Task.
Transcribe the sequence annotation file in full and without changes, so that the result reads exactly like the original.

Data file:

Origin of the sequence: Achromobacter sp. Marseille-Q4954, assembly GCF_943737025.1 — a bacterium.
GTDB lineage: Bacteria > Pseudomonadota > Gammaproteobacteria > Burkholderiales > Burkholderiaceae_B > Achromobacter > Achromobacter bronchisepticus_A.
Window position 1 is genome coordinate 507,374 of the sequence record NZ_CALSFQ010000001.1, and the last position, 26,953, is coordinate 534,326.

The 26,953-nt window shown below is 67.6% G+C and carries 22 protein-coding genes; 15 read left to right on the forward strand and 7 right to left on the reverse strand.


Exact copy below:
Origin of the sequence: Achromobacter sp. Marseille-Q4954, assembly GCF_943737025.1 — a bacterium.
GTDB lineage: Bacteria > Pseudomonadota > Gammaproteobacteria > Burkholderiales > Burkholderiaceae_B > Achromobacter > Achromobacter bronchisepticus_A.
Window position 1 is genome coordinate 507,374 of the sequence record NZ_CALSFQ010000001.1, and the last position, 26,953, is coordinate 534,326.

The 26,953-nt window shown below is 67.6% G+C and carries 22 protein-coding genes; 15 read left to right on the forward strand and 7 right to left on the reverse strand.